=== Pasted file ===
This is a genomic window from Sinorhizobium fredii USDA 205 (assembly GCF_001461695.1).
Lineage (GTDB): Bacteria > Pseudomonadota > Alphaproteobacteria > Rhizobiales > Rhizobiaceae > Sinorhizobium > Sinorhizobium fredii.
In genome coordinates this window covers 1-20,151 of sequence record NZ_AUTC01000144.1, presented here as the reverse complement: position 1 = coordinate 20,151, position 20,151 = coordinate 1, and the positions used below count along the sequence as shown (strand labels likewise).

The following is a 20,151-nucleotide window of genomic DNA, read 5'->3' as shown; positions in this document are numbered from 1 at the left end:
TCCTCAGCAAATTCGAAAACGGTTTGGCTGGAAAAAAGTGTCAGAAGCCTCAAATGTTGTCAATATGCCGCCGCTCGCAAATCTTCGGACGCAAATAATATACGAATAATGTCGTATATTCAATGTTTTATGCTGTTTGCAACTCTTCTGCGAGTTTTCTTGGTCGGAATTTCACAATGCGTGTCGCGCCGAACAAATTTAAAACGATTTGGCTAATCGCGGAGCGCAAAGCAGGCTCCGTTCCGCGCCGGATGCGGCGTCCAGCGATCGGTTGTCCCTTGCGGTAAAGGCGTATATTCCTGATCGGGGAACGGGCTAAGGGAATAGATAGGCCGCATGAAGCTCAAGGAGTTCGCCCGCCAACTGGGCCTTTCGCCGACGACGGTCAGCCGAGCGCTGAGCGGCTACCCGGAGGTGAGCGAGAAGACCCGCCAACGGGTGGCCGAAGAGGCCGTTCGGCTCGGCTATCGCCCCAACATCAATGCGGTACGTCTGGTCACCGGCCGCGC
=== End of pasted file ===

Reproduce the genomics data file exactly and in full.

This is a genomic window from Sinorhizobium fredii USDA 205 (assembly GCF_001461695.1).
Lineage (GTDB): Bacteria > Pseudomonadota > Alphaproteobacteria > Rhizobiales > Rhizobiaceae > Sinorhizobium > Sinorhizobium fredii.
In genome coordinates this window covers 1-20,151 of sequence record NZ_AUTC01000144.1, presented here as the reverse complement: position 1 = coordinate 20,151, position 20,151 = coordinate 1, and the positions used below count along the sequence as shown (strand labels likewise).

The following is a 20,151-nucleotide window of genomic DNA, read 5'->3' as shown; positions in this document are numbered from 1 at the left end:
TCCTCAGCAAATTCGAAAACGGTTTGGCTGGAAAAAAGTGTCAGAAGCCTCAAATGTTGTCAATATGCCGCCGCTCGCAAATCTTCGGACGCAAATAATATACGAATAATGTCGTATATTCAATGTTTTATGCTGTTTGCAACTCTTCTGCGAGTTTTCTTGGTCGGAATTTCACAATGCGTGTCGCGCCGAACAAATTTAAAACGATTTGGCTAATCGCGGAGCGCAAAGCAGGCTCCGTTCCGCGCCGGATGCGGCGTCCAGCGATCGGTTGTCCCTTGCGGTAAAGGCGTATATTCCTGATCGGGGAACGGGCTAAGGGAATAGATAGGCCGCATGAAGCTCAAGGAGTTCGCCCGCCAACTGGGCCTTTCGCCGACGACGGTCAGCCGAGCGCTGAGCGGCTACCCGGAGGTGAGCGAGAAGACCCGCCAACGGGTGGCCGAAGAGGCCGTTCGGCTCGGCTATCGCCCCAACATCAATGCGGTACGTCTGGTCACCGGCCGCGC